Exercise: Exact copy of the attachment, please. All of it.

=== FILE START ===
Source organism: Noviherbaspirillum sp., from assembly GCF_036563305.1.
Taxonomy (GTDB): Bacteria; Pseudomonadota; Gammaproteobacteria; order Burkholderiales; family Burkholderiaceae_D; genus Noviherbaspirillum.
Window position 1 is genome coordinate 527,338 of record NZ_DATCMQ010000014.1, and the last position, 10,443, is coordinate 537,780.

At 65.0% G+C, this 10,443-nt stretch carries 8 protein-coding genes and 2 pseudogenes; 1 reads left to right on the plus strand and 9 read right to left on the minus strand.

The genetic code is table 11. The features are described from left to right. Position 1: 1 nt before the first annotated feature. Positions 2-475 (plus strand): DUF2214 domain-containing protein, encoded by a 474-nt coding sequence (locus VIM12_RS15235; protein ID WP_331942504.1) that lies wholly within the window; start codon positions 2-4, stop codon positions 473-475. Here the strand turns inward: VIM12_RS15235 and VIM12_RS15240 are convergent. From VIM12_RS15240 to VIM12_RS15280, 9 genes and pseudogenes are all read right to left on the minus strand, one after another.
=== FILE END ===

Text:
Source organism: Noviherbaspirillum sp., from assembly GCF_036563305.1.
Taxonomy (GTDB): Bacteria; Pseudomonadota; Gammaproteobacteria; order Burkholderiales; family Burkholderiaceae_D; genus Noviherbaspirillum.
Window position 1 is genome coordinate 527,338 of record NZ_DATCMQ010000014.1, and the last position, 10,443, is coordinate 537,780.

At 65.0% G+C, this 10,443-nt stretch carries 8 protein-coding genes and 2 pseudogenes; 1 reads left to right on the plus strand and 9 read right to left on the minus strand.

The genetic code is table 11. The features are described from left to right. Position 1: 1 nt before the first annotated feature. Positions 2-475 (plus strand): DUF2214 domain-containing protein, encoded by a 474-nt coding sequence (locus VIM12_RS15235; protein ID WP_331942504.1) that lies wholly within the window; start codon positions 2-4, stop codon positions 473-475. Here the strand turns inward: VIM12_RS15235 and VIM12_RS15240 are convergent. From VIM12_RS15240 to VIM12_RS15280, 9 genes and pseudogenes are all read right to left on the minus strand, one after another.